Whether it’s on a date or at a party, people think I am not having a good time because of my tendency to be introverted. I believe a lot of this stems back to my childhood. My lack of confidence might be attributed to being the youngest of four brothers and often being picked on. Maybe being a chubby kid and not having the faith in myself to talk to girls in my adolescence has somewhat stemmed over. It could also simply be genetics or environment as a trait I picked up from my father, who shares some of the same tendencies. As I reached my teenage years, my preferences switched from being a fan of sports to a fan of comic books. I became a bit of a dreamer and locked myself away for hours with just my comics. I developed a very vivid imagination and often drifted into fantasy worlds. This imagination inside me would eventually lead to my most successful idea once I learned to use it and manipulate it with abandon instead of keeping it bottled inside me. It led to my greatest creation: the creation of Joey Ryan.
The question I am asked most is how or where I came up with my alter ego. The simplest answer is that I stole it.
I stole it and then tweaked it. Growing up in the 1980’s and having three older brothers, I was a fan of the professional wrestling of that era. Once I realized that I could creatively do anything I wanted in the realm of professional wrestling, I went back to what drew me into being a fan.
In the 1980’s, wrestling was more fun and like a real-life cartoon. Wrestling these days is very MMA influenced and is striving towards realism. Everybody wants everything to be presented as real as possible. As much as I appreciate that style, there is an aspect of fun missing that can be brought to it as well. The 1980’s were an era where you believed that Hulk Hogan could go toe-to-toe with Superman. I’m not referring to the era of the early 1990’s, when they had garbage men and hockey players, or guys dressing up to play superheroes as wrestlers. The 1980’s were when wrestlers could look and feel like superheroes without dressing up like them, or announcers telling us they were supposed to be superheroes. I decided that’s what I wanted to be. I wanted to be a 1980’s wrestler in the 2000’s.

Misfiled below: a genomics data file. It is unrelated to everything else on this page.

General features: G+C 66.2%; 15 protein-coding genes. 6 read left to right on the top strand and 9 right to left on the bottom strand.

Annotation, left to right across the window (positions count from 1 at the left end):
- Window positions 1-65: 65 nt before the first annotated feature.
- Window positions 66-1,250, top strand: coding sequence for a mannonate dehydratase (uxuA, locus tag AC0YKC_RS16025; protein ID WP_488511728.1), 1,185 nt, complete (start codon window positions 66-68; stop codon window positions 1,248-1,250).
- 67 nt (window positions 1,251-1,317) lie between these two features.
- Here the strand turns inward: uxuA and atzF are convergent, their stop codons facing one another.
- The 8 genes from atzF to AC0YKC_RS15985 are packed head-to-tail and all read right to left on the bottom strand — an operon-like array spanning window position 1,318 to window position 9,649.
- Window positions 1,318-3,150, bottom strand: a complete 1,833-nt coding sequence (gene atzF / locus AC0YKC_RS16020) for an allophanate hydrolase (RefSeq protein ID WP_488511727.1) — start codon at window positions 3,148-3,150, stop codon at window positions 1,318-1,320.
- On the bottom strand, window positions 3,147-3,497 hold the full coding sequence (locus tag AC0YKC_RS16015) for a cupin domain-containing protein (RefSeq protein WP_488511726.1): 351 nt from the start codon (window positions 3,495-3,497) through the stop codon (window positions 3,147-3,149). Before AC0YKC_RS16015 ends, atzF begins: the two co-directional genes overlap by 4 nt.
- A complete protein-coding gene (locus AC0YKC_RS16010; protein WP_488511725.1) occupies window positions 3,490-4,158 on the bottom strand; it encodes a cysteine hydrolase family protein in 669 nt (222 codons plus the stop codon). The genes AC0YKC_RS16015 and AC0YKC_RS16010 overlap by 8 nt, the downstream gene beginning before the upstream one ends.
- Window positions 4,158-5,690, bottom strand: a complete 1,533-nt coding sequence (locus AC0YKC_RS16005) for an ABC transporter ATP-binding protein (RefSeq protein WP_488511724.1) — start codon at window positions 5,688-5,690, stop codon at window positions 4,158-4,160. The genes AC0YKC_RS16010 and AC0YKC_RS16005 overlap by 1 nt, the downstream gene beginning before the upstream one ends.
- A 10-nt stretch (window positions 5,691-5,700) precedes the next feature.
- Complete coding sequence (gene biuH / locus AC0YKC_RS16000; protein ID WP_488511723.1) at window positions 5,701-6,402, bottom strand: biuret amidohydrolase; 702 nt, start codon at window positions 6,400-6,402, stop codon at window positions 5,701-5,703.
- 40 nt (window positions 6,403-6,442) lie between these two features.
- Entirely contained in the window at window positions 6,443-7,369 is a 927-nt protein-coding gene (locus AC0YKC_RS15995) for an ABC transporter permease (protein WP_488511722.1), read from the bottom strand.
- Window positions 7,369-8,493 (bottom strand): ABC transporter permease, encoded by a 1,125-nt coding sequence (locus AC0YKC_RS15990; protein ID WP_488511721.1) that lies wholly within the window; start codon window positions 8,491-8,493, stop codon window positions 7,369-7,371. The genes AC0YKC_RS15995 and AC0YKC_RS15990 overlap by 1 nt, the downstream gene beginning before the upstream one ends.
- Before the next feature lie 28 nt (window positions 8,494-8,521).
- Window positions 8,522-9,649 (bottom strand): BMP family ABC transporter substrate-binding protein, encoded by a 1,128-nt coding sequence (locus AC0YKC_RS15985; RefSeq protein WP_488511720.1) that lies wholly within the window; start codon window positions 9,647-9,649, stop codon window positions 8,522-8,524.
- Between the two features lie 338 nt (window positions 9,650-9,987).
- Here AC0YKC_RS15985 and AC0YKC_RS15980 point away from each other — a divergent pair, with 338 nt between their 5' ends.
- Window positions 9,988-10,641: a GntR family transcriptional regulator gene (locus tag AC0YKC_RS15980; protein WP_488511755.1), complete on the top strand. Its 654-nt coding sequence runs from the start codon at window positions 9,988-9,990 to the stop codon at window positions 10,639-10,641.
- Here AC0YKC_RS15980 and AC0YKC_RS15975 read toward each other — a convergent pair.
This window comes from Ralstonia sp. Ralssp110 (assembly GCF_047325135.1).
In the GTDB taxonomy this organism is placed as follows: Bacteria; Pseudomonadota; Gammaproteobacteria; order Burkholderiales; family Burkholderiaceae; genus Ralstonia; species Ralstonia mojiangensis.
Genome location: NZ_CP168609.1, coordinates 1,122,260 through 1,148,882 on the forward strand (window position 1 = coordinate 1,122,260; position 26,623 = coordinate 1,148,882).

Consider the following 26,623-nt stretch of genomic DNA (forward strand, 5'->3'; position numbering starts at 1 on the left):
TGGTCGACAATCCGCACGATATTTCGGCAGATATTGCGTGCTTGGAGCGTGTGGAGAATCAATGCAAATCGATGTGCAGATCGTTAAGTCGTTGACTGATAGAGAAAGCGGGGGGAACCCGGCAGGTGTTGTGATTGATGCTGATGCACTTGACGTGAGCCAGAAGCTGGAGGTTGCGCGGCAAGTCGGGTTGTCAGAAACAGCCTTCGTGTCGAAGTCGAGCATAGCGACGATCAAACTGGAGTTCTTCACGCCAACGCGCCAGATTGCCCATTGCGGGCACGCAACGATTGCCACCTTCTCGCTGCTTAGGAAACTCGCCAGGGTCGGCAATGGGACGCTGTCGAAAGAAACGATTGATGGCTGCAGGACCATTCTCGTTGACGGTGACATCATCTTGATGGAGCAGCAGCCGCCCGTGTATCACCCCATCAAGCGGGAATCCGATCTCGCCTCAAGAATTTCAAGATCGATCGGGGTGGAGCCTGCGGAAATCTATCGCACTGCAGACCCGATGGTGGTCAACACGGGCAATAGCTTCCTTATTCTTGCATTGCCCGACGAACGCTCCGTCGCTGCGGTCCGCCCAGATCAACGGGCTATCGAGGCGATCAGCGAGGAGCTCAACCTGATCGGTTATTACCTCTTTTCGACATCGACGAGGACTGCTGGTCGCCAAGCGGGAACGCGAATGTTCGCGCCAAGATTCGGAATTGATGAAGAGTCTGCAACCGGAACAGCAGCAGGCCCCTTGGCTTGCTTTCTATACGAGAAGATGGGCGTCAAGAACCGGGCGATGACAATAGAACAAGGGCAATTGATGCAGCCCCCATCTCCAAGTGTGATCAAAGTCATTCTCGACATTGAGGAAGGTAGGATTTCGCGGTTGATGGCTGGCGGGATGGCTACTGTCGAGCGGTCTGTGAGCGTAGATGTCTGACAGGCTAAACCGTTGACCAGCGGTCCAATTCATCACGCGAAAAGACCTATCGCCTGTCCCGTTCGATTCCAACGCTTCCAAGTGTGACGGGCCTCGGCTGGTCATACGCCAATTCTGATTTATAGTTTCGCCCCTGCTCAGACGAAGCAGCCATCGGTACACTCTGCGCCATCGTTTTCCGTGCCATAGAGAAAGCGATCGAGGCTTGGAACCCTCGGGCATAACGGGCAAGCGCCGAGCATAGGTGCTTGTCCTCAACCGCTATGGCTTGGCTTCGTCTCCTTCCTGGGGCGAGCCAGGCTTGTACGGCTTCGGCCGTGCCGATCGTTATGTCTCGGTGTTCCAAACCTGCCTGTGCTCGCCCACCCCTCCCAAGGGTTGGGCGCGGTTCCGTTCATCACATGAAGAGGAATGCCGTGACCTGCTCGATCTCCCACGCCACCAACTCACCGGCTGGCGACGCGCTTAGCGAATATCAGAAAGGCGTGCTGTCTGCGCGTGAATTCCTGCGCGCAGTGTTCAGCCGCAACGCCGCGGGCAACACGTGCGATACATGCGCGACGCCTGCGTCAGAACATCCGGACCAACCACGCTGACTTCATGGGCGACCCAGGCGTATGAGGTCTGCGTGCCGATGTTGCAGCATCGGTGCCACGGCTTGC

I pondered long and hard about what I could take and use. I decided that the man who personified everything that was cool and hip back then was Magnum PI. However, this is where the tweak comes in. For as cool and hip as Magnum PI was, if you were to see somebody today who looked like that, your first instinct would be that he was creepy or sleazy. That is when the light went off in my head! I would be the biggest bad guy in wrestling that I could be by acting and looking like the biggest good guy from the 1980’s. It was brilliant! It was an idea that I am still proud of today.
Unfortunately, I couldn’t just jump from being a shy and chubby kid to a 1980’s bad ass overnight. It was a long and hard journey to get there, and one that still requires tweaks and changes and growth to this day.
~ Joey Ryan
Joey Ryan will be live this Sunday at Beyond Wrestling’s “Midas Touch” show in Somerville, MA.
Weekly Top 10: Wrestle Kingdom’s Biggest Matches
This edition of “The Weekly Top Ten” delves into the top ten matches of Wrestle Kingdom 10, which can be viewed beginning this Friday night on AXS TV’s New Japan Pro Wrestling show with commentary from Jim Ross and Josh Barnett.
New Japan Pro Wrestling’s version of WrestleMania takes place every January 4th at the Tokyo Dome and is known as Wrestle Kingdom.
The 2016 event – which was Wrestle Kingdom 10 – was headlined by AJ Styles vs. Shinsuke Nakamura, as well as a heavyweight title match for the IWGP championship between Hiroshi Tanahashi and Kazuchika Okada.
AXS TV will air the event for the first time on American television with a special four-week program beginning this Friday, September 30.
AXS TV’s Wrestle Kingdom 10 episode schedule includes:
Friday, September 30 – The IWGP Intercontinental championship match between Shinsuke Nakamura and AJ Styles, as well as the IWGP junior heavyweight championship affair between Kenny Omega and Kushida
Friday, October 7 – The first NEVER Openweight six-man tag championship match featuring Toru Yano and the Briscoe Brothers vs. Bullet’s Club Bad Luck Fale, Yujiro Takahashi and Tama Tonga, plus Hirooki Goto vs. Tetsuya Naito and the IWGP tag team championship between Karl Anderson and Doc Gallows vs. Togi Makabe and Tomoaki Honma
Friday, October 14 – The IWGP Junior Tag Championship four-way match, which pits reDRagon vs. Roppongi Vice vs. Ricochet and Matt Sydal vs. the Young Bucks, as well as the NEVER Openweight championship between Tomohiro Ishii and Katsuyori Shibata
Friday, October 21 – The IWGP Heavyweight Championship classic between Kazuchika Okada and Hiroshi Tanahashi
Jim Ross will connect with the Week in Wrestling next Wednesday to discuss Wrestle Kingdom 10.
Five Questions with… Brandi Rhodes